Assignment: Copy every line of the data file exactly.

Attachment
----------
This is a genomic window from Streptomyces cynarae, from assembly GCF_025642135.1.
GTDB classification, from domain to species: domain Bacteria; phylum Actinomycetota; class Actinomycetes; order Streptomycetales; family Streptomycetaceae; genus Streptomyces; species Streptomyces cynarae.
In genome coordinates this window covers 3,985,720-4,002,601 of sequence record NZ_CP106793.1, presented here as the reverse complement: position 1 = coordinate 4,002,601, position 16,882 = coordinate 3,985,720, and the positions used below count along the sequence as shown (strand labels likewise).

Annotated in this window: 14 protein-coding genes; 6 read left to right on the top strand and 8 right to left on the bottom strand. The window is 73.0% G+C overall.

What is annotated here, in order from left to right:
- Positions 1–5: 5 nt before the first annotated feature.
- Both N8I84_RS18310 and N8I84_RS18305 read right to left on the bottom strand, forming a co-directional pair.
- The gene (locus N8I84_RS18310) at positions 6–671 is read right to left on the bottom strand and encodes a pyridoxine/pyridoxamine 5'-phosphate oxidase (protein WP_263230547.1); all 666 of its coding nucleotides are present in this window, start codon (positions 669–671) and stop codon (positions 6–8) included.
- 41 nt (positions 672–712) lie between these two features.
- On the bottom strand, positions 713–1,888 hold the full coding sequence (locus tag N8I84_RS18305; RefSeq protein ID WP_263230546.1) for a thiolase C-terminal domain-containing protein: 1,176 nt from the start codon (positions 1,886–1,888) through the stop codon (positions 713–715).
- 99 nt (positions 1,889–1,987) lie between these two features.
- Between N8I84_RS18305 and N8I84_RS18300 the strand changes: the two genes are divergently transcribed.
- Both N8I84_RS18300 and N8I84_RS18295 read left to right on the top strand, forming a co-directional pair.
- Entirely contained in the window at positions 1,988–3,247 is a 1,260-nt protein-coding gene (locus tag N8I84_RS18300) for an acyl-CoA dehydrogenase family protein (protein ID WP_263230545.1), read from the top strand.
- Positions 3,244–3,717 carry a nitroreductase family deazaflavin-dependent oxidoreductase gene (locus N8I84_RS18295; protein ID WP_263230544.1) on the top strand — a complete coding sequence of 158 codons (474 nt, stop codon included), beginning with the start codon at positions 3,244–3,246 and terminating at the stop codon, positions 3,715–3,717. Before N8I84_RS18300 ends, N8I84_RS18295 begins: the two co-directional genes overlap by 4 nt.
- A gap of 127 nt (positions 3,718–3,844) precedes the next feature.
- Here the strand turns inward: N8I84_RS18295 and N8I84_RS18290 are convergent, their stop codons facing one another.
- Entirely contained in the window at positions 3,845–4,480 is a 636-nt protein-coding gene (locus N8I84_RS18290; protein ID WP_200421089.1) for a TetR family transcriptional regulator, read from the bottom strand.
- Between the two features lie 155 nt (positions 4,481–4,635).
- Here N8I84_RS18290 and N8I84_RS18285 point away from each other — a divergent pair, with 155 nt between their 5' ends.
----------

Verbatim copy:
This is a genomic window from Streptomyces cynarae, from assembly GCF_025642135.1.
GTDB classification, from domain to species: domain Bacteria; phylum Actinomycetota; class Actinomycetes; order Streptomycetales; family Streptomycetaceae; genus Streptomyces; species Streptomyces cynarae.
In genome coordinates this window covers 3,985,720-4,002,601 of sequence record NZ_CP106793.1, presented here as the reverse complement: position 1 = coordinate 4,002,601, position 16,882 = coordinate 3,985,720, and the positions used below count along the sequence as shown (strand labels likewise).

Annotated in this window: 14 protein-coding genes; 6 read left to right on the top strand and 8 right to left on the bottom strand. The window is 73.0% G+C overall.

What is annotated here, in order from left to right:
- Positions 1–5: 5 nt before the first annotated feature.
- Both N8I84_RS18310 and N8I84_RS18305 read right to left on the bottom strand, forming a co-directional pair.
- The gene (locus N8I84_RS18310) at positions 6–671 is read right to left on the bottom strand and encodes a pyridoxine/pyridoxamine 5'-phosphate oxidase (protein WP_263230547.1); all 666 of its coding nucleotides are present in this window, start codon (positions 669–671) and stop codon (positions 6–8) included.
- 41 nt (positions 672–712) lie between these two features.
- On the bottom strand, positions 713–1,888 hold the full coding sequence (locus tag N8I84_RS18305; RefSeq protein ID WP_263230546.1) for a thiolase C-terminal domain-containing protein: 1,176 nt from the start codon (positions 1,886–1,888) through the stop codon (positions 713–715).
- 99 nt (positions 1,889–1,987) lie between these two features.
- Between N8I84_RS18305 and N8I84_RS18300 the strand changes: the two genes are divergently transcribed.
- Both N8I84_RS18300 and N8I84_RS18295 read left to right on the top strand, forming a co-directional pair.
- Entirely contained in the window at positions 1,988–3,247 is a 1,260-nt protein-coding gene (locus tag N8I84_RS18300) for an acyl-CoA dehydrogenase family protein (protein ID WP_263230545.1), read from the top strand.
- Positions 3,244–3,717 carry a nitroreductase family deazaflavin-dependent oxidoreductase gene (locus N8I84_RS18295; protein ID WP_263230544.1) on the top strand — a complete coding sequence of 158 codons (474 nt, stop codon included), beginning with the start codon at positions 3,244–3,246 and terminating at the stop codon, positions 3,715–3,717. Before N8I84_RS18300 ends, N8I84_RS18295 begins: the two co-directional genes overlap by 4 nt.
- A gap of 127 nt (positions 3,718–3,844) precedes the next feature.
- Here the strand turns inward: N8I84_RS18295 and N8I84_RS18290 are convergent, their stop codons facing one another.
- Entirely contained in the window at positions 3,845–4,480 is a 636-nt protein-coding gene (locus N8I84_RS18290; protein ID WP_200421089.1) for a TetR family transcriptional regulator, read from the bottom strand.
- Between the two features lie 155 nt (positions 4,481–4,635).
- Here N8I84_RS18290 and N8I84_RS18285 point away from each other — a divergent pair, with 155 nt between their 5' ends.